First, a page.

To maintain public confidence in the profession, architects admitted to the register must have the necessary skills, knowledge, experience and behaviour to practise. As the independent regulator, ARB sets the criteria that institutions teaching architecture must meet in order for their students to qualify and register as architects.
Between February and April 2021, ARB conducted a public consultation on new guidance to supplement those criteria. The guidance, which will apply to all institutions offering ARB-recognised qualifications, aims to ensure that future architects are competent to design safe and sustainable buildings.
Institutions responding to the consultation generally welcomed the guidance, though understandably some highlighted the time it would take them to make the changes necessary to comply with it. ARB appreciates what a challenge this is. From September 2021 onwards, when ARB monitors a school as part of its annual process, or considers an application for a qualification to be recognised, ARB will ask to see a plan as to how the school has implemented or will implement the guidance in their curriculum. ARB expects schools to commit to meeting its requirements in full within a reasonable time, and will require them to demonstrate their progress.
Alan Kershaw, Chair of the Architects Registration Board, said:
“Fire and life safety design and environmental sustainability are crucial topics that absolutely must form part of an architect’s education and training. We will work with institutions and give them time to put in place the necessary resources and quality assurance. But we will insist that students are taught these important topics in sufficient detail. Protection of the public and of the planet demands no less.”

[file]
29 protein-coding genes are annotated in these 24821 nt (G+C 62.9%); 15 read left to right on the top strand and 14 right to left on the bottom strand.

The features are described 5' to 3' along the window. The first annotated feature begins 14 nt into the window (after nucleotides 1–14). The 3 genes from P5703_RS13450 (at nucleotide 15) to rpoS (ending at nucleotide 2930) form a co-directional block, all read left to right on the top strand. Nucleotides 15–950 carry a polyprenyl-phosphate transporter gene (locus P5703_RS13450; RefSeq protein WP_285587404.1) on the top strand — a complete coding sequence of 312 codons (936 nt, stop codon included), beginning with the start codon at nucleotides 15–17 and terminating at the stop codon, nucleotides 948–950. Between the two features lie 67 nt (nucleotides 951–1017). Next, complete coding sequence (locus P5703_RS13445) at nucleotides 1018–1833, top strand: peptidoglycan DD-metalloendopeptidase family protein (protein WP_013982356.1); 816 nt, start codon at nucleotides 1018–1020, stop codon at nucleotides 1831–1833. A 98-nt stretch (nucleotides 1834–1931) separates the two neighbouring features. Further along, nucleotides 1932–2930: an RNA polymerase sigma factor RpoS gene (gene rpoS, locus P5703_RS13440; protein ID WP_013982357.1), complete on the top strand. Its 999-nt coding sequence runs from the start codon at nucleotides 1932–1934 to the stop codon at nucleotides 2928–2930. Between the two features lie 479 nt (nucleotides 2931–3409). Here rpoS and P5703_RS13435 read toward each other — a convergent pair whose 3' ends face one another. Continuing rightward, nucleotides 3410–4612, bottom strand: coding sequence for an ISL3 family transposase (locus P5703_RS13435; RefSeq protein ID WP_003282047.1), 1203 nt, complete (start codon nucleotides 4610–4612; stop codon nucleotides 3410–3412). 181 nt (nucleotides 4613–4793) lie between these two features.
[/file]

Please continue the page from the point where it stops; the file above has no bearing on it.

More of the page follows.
ARB received 48 responses to its consultation, 15 of which were responses on behalf of organisations including schools of architecture and climate action groups. The majority (69%) of respondents agreed that ARB should begin incorporating the guidance into its prescription process from September 2021. ARB proposed to check progress of implementation through its annual monitoring process, and again the majority (85%) of respondents agreed.
Following the consultation, the Board updated the guidance and it is now being published and formally introduced. A consultation report, published alongside the guidance, summarises the responses ARB received and how ARB made changes following feedback received in the consultation. For example, in the Fire and life safety guidance ARB has strengthened the importance of collaboration as part of the architect’s role in the design team.
Later this year, ARB will launch a major public exercise to review the initial education and training of architects, and the way that ARB recognises the qualifications that enable architects to join the UK register. Some of the feedback ARB received through its consultation on the guidance published today, such as the emphasis on the importance of sustainability throughout education and training, will inform that wider review.